The English Constitution
A classic study of the British constitution, paying special attention to how Parliament and the monarchy work. The author frequently draws comparisons with the American Constitution, being generally critical of the American system of government.
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The people enfranchised under it do not yet know their own power : a single
election , so far from teaching us how they will use that power , has not been
even enough to explain to them that they have such power . The Reform Act of
1832 did ...
Nor does the experience of the last election much help us . The circumstances
were too exceptional . In the first place , Mr . Gladstone ' s personal popularity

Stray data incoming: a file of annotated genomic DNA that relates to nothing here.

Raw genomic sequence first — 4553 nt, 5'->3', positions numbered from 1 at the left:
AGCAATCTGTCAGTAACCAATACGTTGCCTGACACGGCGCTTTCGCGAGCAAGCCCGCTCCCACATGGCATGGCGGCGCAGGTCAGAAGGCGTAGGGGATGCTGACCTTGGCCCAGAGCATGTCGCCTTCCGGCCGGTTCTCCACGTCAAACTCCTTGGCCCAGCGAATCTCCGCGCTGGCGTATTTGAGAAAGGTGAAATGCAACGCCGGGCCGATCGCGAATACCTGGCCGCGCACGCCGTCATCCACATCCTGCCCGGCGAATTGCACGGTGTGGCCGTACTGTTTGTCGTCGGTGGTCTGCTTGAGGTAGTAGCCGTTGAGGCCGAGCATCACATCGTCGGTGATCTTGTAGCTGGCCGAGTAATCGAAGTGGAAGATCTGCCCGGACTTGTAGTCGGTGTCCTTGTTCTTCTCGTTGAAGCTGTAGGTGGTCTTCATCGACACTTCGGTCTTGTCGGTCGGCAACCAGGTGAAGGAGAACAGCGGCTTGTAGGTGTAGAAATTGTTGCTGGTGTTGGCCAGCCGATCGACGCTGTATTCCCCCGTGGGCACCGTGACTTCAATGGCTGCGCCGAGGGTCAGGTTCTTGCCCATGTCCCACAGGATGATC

was such as has not been seen since the time of Mr . Pitt , and such as may never
At the last election the trial of the new system hardly began , and , as far as it did
begin , it was favoured by a peculiar guidance . In the meantime our statesmen
have the greatest opportunities they have had for many years , and likewise the ...
At an election the non - titled are much more powerful than the titled . Certain
individual peers have , from their great possessions , great electioneering
influence , but , as a whole , the House of Peers is not a principal electioneering
... the nation ; if it did , the nation being ( as are all nations capable of
Parliamentary institutions ) constantly attentive to public affairs , would inflict on
them the maximum Parliamentary penalty at the next election , and at many future
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LibraryThing ReviewUser Review - patito-de-hule - LibraryThing
Walter Bagehot was editor of the Economist and his name is still on the weekly page about England. This book describes the English Constitution and compares it favorably with the United States Constitution. Read full review